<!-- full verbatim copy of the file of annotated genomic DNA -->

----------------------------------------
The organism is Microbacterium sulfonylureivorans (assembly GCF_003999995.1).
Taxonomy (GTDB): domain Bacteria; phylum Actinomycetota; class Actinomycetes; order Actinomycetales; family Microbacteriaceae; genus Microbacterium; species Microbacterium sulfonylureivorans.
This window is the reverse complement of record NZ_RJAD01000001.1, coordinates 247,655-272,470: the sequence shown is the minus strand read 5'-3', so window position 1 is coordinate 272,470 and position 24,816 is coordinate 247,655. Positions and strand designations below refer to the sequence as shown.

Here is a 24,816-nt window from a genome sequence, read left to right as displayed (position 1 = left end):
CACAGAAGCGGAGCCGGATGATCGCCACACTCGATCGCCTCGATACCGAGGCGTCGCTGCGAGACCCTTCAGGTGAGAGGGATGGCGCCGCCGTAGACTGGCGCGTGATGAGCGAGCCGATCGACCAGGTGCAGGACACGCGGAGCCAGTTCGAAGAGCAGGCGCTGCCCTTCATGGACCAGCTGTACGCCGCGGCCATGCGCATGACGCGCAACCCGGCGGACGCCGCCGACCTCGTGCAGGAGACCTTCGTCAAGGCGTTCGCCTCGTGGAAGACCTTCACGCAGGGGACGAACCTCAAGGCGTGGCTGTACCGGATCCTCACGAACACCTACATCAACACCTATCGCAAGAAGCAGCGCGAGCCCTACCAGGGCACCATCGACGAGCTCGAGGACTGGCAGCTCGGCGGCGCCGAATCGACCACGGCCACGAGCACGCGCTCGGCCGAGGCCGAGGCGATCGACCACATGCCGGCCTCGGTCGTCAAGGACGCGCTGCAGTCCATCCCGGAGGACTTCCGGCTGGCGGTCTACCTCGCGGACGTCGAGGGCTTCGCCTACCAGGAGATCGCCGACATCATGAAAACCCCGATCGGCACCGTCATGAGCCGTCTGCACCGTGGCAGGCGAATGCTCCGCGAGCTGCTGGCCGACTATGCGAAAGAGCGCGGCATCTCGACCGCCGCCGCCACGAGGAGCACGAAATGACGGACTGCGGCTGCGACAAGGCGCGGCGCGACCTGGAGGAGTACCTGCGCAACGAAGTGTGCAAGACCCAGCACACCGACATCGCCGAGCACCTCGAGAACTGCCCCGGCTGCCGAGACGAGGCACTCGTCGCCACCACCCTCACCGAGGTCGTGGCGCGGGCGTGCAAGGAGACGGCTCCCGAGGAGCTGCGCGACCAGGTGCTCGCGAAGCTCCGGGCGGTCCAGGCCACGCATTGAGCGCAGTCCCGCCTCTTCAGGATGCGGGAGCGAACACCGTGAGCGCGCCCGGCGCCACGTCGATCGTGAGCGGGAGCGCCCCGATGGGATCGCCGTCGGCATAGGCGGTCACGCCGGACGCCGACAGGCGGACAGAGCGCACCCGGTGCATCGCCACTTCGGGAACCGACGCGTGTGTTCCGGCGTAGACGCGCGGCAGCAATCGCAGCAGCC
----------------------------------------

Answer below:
The organism is Microbacterium sulfonylureivorans (assembly GCF_003999995.1).
Taxonomy (GTDB): domain Bacteria; phylum Actinomycetota; class Actinomycetes; order Actinomycetales; family Microbacteriaceae; genus Microbacterium; species Microbacterium sulfonylureivorans.
This window is the reverse complement of record NZ_RJAD01000001.1, coordinates 247,655-272,470: the sequence shown is the minus strand read 5'-3', so window position 1 is coordinate 272,470 and position 24,816 is coordinate 247,655. Positions and strand designations below refer to the sequence as shown.

Here is a 24,816-nt window from a genome sequence, read left to right as displayed (position 1 = left end):
CACAGAAGCGGAGCCGGATGATCGCCACACTCGATCGCCTCGATACCGAGGCGTCGCTGCGAGACCCTTCAGGTGAGAGGGATGGCGCCGCCGTAGACTGGCGCGTGATGAGCGAGCCGATCGACCAGGTGCAGGACACGCGGAGCCAGTTCGAAGAGCAGGCGCTGCCCTTCATGGACCAGCTGTACGCCGCGGCCATGCGCATGACGCGCAACCCGGCGGACGCCGCCGACCTCGTGCAGGAGACCTTCGTCAAGGCGTTCGCCTCGTGGAAGACCTTCACGCAGGGGACGAACCTCAAGGCGTGGCTGTACCGGATCCTCACGAACACCTACATCAACACCTATCGCAAGAAGCAGCGCGAGCCCTACCAGGGCACCATCGACGAGCTCGAGGACTGGCAGCTCGGCGGCGCCGAATCGACCACGGCCACGAGCACGCGCTCGGCCGAGGCCGAGGCGATCGACCACATGCCGGCCTCGGTCGTCAAGGACGCGCTGCAGTCCATCCCGGAGGACTTCCGGCTGGCGGTCTACCTCGCGGACGTCGAGGGCTTCGCCTACCAGGAGATCGCCGACATCATGAAAACCCCGATCGGCACCGTCATGAGCCGTCTGCACCGTGGCAGGCGAATGCTCCGCGAGCTGCTGGCCGACTATGCGAAAGAGCGCGGCATCTCGACCGCCGCCGCCACGAGGAGCACGAAATGACGGACTGCGGCTGCGACAAGGCGCGGCGCGACCTGGAGGAGTACCTGCGCAACGAAGTGTGCAAGACCCAGCACACCGACATCGCCGAGCACCTCGAGAACTGCCCCGGCTGCCGAGACGAGGCACTCGTCGCCACCACCCTCACCGAGGTCGTGGCGCGGGCGTGCAAGGAGACGGCTCCCGAGGAGCTGCGCGACCAGGTGCTCGCGAAGCTCCGGGCGGTCCAGGCCACGCATTGAGCGCAGTCCCGCCTCTTCAGGATGCGGGAGCGAACACCGTGAGCGCGCCCGGCGCCACGTCGATCGTGAGCGGGAGCGCCCCGATGGGATCGCCGTCGGCATAGGCGGTCACGCCGGACGCCGACAGGCGGACAGAGCGCACCCGGTGCATCGCCACTTCGGGAACCGACGCGTGTGTTCCGGCGTAGACGCGCGGCAGCAATCGCAGCAGCC